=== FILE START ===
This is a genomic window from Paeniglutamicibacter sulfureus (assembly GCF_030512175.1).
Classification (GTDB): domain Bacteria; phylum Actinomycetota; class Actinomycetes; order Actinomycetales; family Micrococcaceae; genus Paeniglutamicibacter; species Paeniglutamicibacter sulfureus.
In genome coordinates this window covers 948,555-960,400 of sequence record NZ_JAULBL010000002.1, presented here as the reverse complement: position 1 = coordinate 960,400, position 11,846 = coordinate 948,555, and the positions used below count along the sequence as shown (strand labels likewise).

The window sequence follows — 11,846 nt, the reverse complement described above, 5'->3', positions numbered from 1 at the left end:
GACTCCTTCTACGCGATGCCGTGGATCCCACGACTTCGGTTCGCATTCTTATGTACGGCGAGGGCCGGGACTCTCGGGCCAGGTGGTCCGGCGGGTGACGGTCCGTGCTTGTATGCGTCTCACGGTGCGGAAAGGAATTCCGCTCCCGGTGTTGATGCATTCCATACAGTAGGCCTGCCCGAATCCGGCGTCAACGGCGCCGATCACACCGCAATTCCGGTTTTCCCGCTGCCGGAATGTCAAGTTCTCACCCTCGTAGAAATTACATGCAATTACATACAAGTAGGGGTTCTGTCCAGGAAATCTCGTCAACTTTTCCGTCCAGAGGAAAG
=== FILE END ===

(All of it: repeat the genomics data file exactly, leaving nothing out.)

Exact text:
This is a genomic window from Paeniglutamicibacter sulfureus (assembly GCF_030512175.1).
Classification (GTDB): domain Bacteria; phylum Actinomycetota; class Actinomycetes; order Actinomycetales; family Micrococcaceae; genus Paeniglutamicibacter; species Paeniglutamicibacter sulfureus.
In genome coordinates this window covers 948,555-960,400 of sequence record NZ_JAULBL010000002.1, presented here as the reverse complement: position 1 = coordinate 960,400, position 11,846 = coordinate 948,555, and the positions used below count along the sequence as shown (strand labels likewise).

The window sequence follows — 11,846 nt, the reverse complement described above, 5'->3', positions numbered from 1 at the left end:
GACTCCTTCTACGCGATGCCGTGGATCCCACGACTTCGGTTCGCATTCTTATGTACGGCGAGGGCCGGGACTCTCGGGCCAGGTGGTCCGGCGGGTGACGGTCCGTGCTTGTATGCGTCTCACGGTGCGGAAAGGAATTCCGCTCCCGGTGTTGATGCATTCCATACAGTAGGCCTGCCCGAATCCGGCGTCAACGGCGCCGATCACACCGCAATTCCGGTTTTCCCGCTGCCGGAATGTCAAGTTCTCACCCTCGTAGAAATTACATGCAATTACATACAAGTAGGGGTTCTGTCCAGGAAATCTCGTCAACTTTTCCGTCCAGAGGAAAG